Date of Award


Document Type


Degree Name

Doctor of Philosophy (PhD)


School of Animal Science

First Advisor

Robert A. Godke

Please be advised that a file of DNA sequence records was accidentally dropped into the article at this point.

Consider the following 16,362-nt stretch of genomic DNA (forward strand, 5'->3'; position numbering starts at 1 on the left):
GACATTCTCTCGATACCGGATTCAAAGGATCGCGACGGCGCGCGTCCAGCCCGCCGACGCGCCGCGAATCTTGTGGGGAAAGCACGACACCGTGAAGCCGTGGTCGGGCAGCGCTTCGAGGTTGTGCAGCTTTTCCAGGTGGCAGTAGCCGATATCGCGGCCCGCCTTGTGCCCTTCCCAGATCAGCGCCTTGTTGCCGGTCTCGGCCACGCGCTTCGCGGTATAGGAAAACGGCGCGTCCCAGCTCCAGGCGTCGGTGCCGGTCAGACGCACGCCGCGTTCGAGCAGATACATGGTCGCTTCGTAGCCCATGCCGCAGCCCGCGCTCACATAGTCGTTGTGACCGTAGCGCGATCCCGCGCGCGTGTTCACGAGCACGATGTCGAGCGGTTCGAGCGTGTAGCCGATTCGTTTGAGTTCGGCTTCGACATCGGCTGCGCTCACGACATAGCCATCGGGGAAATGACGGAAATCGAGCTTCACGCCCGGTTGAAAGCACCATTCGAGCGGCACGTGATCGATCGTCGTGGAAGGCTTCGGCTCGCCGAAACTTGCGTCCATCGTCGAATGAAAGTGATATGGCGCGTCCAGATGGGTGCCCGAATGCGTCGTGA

Goat sperm cells were used as a model to evaluate sperm-mediated gene transfer. Fresh and frozen-thawed goat sperm cells were co-incubated with radio-labelled foreign DNA. After 10 extensive washings, the compacted sperm retained foreign DNA. Confocal microscopy confirmed that the position on the sperm cell responsible for binding of foreign DNA was located in both the anterior and the posterior heads of caprine sperm cells. Furthermore, confocal longitudinal sections of the sperm cells showed that foreign DNA had penetrated into goat sperm nuclei. In this study, 37% of the fresh goat sperm and 33% of the frozen-thawed goat sperm cells were able to bind foreign DNA. In vitro fertilization experiments were conducted with goat sperm cells co-incubated with foreign DNA and the results showed that 3% of the fertilized and cleaved embryos expressed foreign DNA. Electroporation was applied to sperm cells co-incubated with foreign DNA and at various voltages (range of 0 to 1,200 volts/cm). Even though the sperm cells were immobilized by electroporation, all of them were able to bind foreign DNA. A further study showed that the sperm membranes play a very important role in sperm cell binding of foreign DNA. Southern blotting results showed that enzymes in the sperm cells were able to degrade foreign DNA. To further evaluate the potential use of sperm-mediated gene transfer, intracytoplasmic injection of goat oocytes with immotile sperm was evaluated. Results indicated that goat oocytes need exogenous stimuli, such as calcium ionophore A23187 for activation. Overall, 21% of cleaved sperm-injected embryos developed to the blastocyst stage, while sham-injected oocytes only developed to 16- to 32-cell stages. With this goat intracytoplasmic sperm injection methodology, sperm-mediated gene transfer was further studied. Fluorescent in situ hybridization results showed that without electroporation of sperm cells, only 14% of the cleaved embryos had foreign DNA (BC31), while with electroporation, 25% cleaved embryos had foreign DNA (BC31). Furthermore, foreign DNA (BC31) had integrated into goat genomic DNA.